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How Esther is a Model of a Self-Sufficient Woman in The Bell Jar
Sylvia Plath’s first person narrator in The Bell Jar comes across as a Holden Caulfield type—a disaffected, somewhat lost, but highly intelligent individual capable of critical thought and therefore exceedingly lonely in a world of conformists, who seem to show no desire to question anything or to know themselves. The narrator of Plath’s novel is Esther Greenwood—a young woman living in New York, a city she loathes. As a result of an acute sense of not being able to fit in anywhere, Esther suffers from depression and tries to kill herself. She ends up receiving a number of shock therapies—such as insulin shock therapy and electroshock therapy—before finally beginning to feel free to be her own person without fear. From a Feminist Criticism perspective, it can be argued that Esther is the model of a strong,…
Eventually, Esther sneaks into the cellar with a bottle of sleeping pills -- prescribed to her for the insomnia she was experiencing, without any other real attempts to understand or solve the underlying problems of her mental upset -- having left a note for her mother saying she was taking a long walk. Esther then swallows as many of the pills as she is able, and it appears to be several days (it is never conclusively stated in the text) before she is found and taken to the hospital, where she awakens to learn that she has yet again been unsuccessful.
Following her physical convalescence, Esther is subjected to electroconvulsive therapy, which she notes has a soothing effect on her depression. Things begin to look somewhat better for Esther; she is being well-cared for at a private hospital paid for by a rich benefactress and admirer of Esther's work. The…
Buell, Frederick. "Sylvia Plath's Traditionalism." Boundary 2-5(1) (1976), pp. 195-212.
Gilson, Bill. "Biography of Sylvia Plath." Accessed 3 April 2010. http://www.poemhunter.com/sylvia-plath/biography/
Liukonnen, Petri. "Sylvia Plath." Accessed 3 April 2010. http://www.kirjasto.sci.fi/splath.htm
Plath, Sylvia. The Bell Jar. New York: Harper, 2000.
"Doctor Gordon twiddled a silver pencil. "Your mother tells me you are upset." I curled in the cavernous leather chair." (Plath, 1999, p.128) "A few more shock treatments, Mrs. Greenwood," I heard Doctor Gordon say, "and I think you'll notice a wonderful improvement." (Plath, 1999, p.145) Insulin therapies merely make her miserable and gain weight. Only her own bonding with the female psychiatrists on staff, and overcoming her sexual frustrations and hang-ups provides her with some tenuous relief at the conclusion of the book.
Thus, the Bell Jar can be seen as a portrait of a uniquely feminist crisis of the self, of the adolescent self in a normal but fragile and frustrating juncture of development, or of modern psychiatry's inability to deal with such a crisis, except in very ineffectual ways. Esther feels conflict as a woman frustrated to choose between masculine professional ideals and maternity, although upon closer…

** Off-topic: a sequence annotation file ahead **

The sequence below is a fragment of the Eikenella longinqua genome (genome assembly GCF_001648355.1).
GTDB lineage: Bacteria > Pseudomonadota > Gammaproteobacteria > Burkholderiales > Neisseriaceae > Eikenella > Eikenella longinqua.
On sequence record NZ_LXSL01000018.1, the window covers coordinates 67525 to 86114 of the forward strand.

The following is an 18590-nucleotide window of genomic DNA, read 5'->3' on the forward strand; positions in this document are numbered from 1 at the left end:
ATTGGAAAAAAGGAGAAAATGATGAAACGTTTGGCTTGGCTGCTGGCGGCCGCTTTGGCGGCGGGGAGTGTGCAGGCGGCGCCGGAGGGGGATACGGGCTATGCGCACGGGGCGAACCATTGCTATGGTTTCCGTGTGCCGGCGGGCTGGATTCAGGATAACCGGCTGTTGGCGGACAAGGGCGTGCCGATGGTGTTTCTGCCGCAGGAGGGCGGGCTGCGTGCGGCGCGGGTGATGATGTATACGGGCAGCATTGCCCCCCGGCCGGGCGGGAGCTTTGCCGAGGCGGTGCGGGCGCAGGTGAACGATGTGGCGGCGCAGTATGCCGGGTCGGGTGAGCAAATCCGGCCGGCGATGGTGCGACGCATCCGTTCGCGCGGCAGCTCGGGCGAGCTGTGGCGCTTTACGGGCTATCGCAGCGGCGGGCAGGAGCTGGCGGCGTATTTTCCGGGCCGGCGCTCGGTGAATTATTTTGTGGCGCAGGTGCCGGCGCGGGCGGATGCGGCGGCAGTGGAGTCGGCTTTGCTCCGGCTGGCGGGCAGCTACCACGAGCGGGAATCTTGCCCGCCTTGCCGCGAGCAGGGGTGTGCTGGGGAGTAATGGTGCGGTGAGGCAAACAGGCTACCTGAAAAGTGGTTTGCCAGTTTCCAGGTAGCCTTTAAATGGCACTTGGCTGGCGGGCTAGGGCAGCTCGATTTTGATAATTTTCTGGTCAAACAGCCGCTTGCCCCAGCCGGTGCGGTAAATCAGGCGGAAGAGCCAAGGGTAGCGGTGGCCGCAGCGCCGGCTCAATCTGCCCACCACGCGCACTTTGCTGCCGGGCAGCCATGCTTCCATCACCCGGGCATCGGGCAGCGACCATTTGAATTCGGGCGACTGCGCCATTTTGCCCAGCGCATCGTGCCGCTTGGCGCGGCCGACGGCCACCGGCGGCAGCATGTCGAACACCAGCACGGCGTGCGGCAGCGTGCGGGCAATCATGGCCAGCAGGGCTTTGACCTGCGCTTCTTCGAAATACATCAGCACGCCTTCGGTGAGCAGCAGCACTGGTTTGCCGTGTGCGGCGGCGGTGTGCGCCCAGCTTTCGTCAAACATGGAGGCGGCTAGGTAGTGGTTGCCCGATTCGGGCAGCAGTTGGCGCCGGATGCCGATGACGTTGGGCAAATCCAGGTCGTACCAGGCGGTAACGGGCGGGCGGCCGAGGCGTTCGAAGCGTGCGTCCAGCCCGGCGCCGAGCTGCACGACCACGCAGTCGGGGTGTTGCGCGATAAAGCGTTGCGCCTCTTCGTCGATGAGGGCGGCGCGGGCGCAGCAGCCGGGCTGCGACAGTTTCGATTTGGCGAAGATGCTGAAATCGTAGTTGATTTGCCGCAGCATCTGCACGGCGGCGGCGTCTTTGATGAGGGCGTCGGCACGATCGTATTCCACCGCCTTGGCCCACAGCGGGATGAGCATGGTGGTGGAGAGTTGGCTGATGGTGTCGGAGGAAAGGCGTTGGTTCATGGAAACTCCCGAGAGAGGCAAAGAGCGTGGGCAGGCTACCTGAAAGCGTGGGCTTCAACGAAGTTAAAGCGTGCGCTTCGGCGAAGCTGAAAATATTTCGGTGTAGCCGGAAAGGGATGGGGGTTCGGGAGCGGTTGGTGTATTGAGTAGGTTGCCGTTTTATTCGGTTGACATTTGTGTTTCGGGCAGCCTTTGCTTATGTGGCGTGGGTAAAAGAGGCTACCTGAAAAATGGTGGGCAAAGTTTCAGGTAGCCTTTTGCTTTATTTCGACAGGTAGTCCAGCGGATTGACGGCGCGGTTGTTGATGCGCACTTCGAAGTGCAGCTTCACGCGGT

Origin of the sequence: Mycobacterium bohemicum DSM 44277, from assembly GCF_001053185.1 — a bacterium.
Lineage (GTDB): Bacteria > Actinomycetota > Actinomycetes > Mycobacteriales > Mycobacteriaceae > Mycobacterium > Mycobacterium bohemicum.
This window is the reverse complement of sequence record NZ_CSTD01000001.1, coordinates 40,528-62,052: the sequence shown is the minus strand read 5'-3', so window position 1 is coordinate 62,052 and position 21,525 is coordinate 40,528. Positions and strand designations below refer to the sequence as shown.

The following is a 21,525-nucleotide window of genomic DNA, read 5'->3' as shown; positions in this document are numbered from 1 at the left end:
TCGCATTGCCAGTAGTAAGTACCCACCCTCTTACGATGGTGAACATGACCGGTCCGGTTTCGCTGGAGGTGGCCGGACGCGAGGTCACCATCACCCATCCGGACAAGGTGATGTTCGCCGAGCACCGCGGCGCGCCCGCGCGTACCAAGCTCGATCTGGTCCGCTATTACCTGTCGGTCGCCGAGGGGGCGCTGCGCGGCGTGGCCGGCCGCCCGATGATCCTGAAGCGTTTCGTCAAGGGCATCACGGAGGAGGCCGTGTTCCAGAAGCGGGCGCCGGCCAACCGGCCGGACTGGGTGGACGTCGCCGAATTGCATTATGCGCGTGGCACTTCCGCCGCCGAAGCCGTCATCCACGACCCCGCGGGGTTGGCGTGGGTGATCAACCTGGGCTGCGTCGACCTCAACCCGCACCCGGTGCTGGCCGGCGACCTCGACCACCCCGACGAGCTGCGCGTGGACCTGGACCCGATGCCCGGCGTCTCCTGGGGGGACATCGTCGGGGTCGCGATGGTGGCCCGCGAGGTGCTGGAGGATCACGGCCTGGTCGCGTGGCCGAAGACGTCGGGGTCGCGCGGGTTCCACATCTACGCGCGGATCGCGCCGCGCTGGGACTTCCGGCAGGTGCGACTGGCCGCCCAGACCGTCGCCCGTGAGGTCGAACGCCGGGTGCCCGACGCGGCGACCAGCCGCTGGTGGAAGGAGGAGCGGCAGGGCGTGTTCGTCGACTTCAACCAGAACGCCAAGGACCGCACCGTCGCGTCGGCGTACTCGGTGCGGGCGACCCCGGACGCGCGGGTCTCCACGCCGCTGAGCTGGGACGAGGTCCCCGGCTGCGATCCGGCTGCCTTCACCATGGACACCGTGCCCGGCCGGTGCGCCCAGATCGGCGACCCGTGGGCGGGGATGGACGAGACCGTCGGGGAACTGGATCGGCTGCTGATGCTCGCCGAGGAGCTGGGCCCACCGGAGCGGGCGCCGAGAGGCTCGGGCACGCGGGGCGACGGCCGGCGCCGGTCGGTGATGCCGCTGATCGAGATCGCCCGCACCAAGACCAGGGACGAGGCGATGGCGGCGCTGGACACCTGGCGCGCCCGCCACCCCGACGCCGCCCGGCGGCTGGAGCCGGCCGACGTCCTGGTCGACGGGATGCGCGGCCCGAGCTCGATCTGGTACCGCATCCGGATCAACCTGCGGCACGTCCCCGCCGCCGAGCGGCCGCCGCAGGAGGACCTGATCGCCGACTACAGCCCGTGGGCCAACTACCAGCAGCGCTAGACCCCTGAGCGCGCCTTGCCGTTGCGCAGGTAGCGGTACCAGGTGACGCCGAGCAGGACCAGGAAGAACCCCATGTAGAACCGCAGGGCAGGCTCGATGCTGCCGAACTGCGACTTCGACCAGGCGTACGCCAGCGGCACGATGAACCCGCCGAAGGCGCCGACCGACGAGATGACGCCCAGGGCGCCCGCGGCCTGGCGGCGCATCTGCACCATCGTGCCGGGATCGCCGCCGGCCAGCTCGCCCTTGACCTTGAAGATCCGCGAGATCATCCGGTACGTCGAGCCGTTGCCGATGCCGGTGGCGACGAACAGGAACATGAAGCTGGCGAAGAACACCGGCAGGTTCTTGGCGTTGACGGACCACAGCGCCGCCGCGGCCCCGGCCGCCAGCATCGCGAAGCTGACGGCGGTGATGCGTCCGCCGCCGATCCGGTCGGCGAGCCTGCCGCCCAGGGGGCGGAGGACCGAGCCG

Borgen, William a. And Norman E. Amundson. (2005) "Stages of Adolescent Development." (2005) From Amundson, N.E., Borgen, W.A., & Tench, E. "Personality and intelligence in career education and vocational guidance counseling." In DH Saklofske & M. Zeidner, Editors. International Handbook of Personality and Intelligence. New York: Plenum.
Kaplan, Cora. (1990) "Language and Gender." The feminist critique of language. Routledge: London and New York.
Plath, Sylvia. (1999) the Bell Jar. New York: HarperPerennial.
Plath, Sylvia. (1992) the Collected Poems. New York: HarperPerennial.
Sylvia Plath explores ambiguity from the perspective of a woman living in a man's world in The Bell Jar. Esther receives different messages about who she is and who she wants to be. Society tells her to be the good wife and mother but she never adapts well to this notion. She feels ambivalence toward most of the women she meets and ultimately feels pulled in different directions when it comes to expectations and desires. The conflict Esther experiences results from what society expects from "good girls." The article Mrs. Greenwood sends her exposes the hypocrisy she cannot ignore. The article explains how a "man's world was different than a woman's world and a man's emotions are different than a woman's emotions" (Plath 65). The notion of women being pure as the wind-driven snow and submitting to the will of their husbands becomes more of a burden than anything else…